Eventually, Whitfield tells Mr. Jackson — as they refer to Michael throughout the book; that or “boss” — who simply says, “Get rid of him.” Eventually, in an odd turn of events, Whitfield and Beard call Joe Jackson, of all people. “Randy’s a grown-ass man, and here we were calling his daddy to come and clean up his mess” said Whitfield, which eventually led to Joe showing up and convincing Randy to leave.
This is a wild story — though par for the course for the wild Jackson family — but the context is equally bizarre. That night, Michael, with Whitfield and Beard in tow, prepared to make a rare public appearance at Elizabeth Taylor’s 75th birthday party. Michael was as excited as ever because he was going to surprise his dear friend Liz. He’d flown Roberto Cavalli out to Vegas, where they were living, so he could make Michael a custom outfit. Whitfield and Beard purchased new suits, at Michael’s request. The house was buzzing that day — this kind of glitz wasn’t normal at this stage of his life.
And then stupid Randy showed up and ruined it all. Michael, devastated by the incident, couldn’t do anything but retire to bed.
The story is action-packed, drama-filled, and a gossip magazine’s dream. But in it are a handful of common themes that run throughout the book. Especially the idea of Michael being debilitatingly nonconfrontational, exhibited here by not wanting to deal with his family’s mess himself, and also his family’s being a mess. (During this time, Michael demanded that everyone in the family make appointments, with this exception of his mother.) But, more than anything, it illuminates Michael wanting to do “normal” things, only for the plan to somehow go awry.
And as was with the offhand mention of Elizabeth Taylor and Roberto Cavalli, throughout the book you learn who Michael came in contact with through these final years. There are multiple mentions of Will.i.am, Akon, and Kanye West spending time in the studio with Michael, house visits by Chris Tucker, Eddie Griffin, and former Atlanta mayor and U.S. ambassador to the United Nations Andrew Young. There’s the time they went to Jesse Jackson’s birthday party. And there’s the story of Michael Jackson and O.J. Simpson being friends from back in the day, capped by Michael telling Whitfield and Beard that O.J. stayed at the Neverland Ranch after he was acquitted.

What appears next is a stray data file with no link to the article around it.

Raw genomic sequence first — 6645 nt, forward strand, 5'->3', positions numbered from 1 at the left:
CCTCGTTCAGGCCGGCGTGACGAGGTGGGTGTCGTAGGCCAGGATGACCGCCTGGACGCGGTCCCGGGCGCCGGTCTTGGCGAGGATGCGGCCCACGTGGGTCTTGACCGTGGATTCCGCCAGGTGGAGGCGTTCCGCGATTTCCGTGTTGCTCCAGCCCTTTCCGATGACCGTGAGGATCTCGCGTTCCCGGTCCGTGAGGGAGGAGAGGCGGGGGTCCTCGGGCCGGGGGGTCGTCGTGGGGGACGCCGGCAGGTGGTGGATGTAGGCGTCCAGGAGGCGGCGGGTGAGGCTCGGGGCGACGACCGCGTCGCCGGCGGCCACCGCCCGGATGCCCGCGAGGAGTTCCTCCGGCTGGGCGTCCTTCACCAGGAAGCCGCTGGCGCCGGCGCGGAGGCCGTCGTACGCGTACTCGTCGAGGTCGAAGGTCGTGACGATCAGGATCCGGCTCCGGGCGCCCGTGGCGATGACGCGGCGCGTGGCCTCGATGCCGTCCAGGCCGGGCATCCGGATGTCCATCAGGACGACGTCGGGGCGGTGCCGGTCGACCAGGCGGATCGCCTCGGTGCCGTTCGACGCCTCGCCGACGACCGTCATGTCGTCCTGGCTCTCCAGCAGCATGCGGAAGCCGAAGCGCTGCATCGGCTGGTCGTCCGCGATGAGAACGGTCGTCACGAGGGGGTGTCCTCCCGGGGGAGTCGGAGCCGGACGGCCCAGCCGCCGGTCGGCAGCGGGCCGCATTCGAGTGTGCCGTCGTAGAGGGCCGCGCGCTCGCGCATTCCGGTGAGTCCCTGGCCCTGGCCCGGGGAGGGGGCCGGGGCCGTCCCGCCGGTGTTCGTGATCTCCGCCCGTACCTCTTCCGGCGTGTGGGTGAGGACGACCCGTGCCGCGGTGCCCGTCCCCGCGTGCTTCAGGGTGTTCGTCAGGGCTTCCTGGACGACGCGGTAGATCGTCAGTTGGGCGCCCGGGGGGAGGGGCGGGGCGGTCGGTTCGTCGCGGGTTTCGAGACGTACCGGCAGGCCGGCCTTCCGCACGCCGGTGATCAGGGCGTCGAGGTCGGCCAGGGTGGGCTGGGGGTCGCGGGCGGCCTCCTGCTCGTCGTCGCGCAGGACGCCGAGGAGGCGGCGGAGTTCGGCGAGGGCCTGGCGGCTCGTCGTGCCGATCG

The stories Whitfield and Beard relay are startling to read now, but they’re also highly amplified by what fantastic storytellers they are. When the job became aggravating — they went unpaid for long periods at a time — you can feel the frustration in their words. When the job became stressful, that stresses out the reader. When they were worried about the children missing out on a proper childhood, or concerned about how they’d learn about Michael Jackson’s passing, you can feel how close they’d grown to this family. When they were defensive, you could feel them ready to fight on Michael’s behalf (examples: Randy Jackson, Katt Williams, hecklers on the street). When there was doubt about working with Michael Jackson, you could really understand their internal struggles. And when spending all your time with Michael Jackson seemed funny, they somehow make it seem even funnier in the retelling.
Whitfield: Any time we went to the movies, he insisted on bringing spray butter and hot sauce for the popcorn. Had to have them. Would not start the movie without them. Sometimes we’d get to the theater, and I’d be thinking that Javon had brought the spray butter and hot sauce, and Javon was thinking that I’d brought the spray butter and hot sauce. When we realized our mistake, one of us would have to run to the store to pick them up. Sometimes we’d have the managers hold the movie until we could get the spray butter and hot sauce safely delivered.
I don’t care what anybody says about Michael Jackson trying to act like or turn himself into a white man. Anybody who insists on taking his own spray butter and hot sauce to a movie theater? That man is black, ghetto, and hood.
From Michael sitting in the car, obsessing over the Bobby Brown song “My Prerogative” to Whitfield attempting to prevent a public scene by telling a police officer that Michael was actually Prince (causing Michael to say “No wonder why they left us alone”) to learning of all the twisted ins and outs of the sad, conniving world of Michael Jackson’s business affairs, this account has dozens of worthy stories. It also has something truly valuable: it’s fair.
It’s a simple notion, fair, but it’s rare in the telling of anything related to the life of Michael Jackson. It’s a fair account of what they saw and what they felt while seeing it, an account that truly separates it from the rest.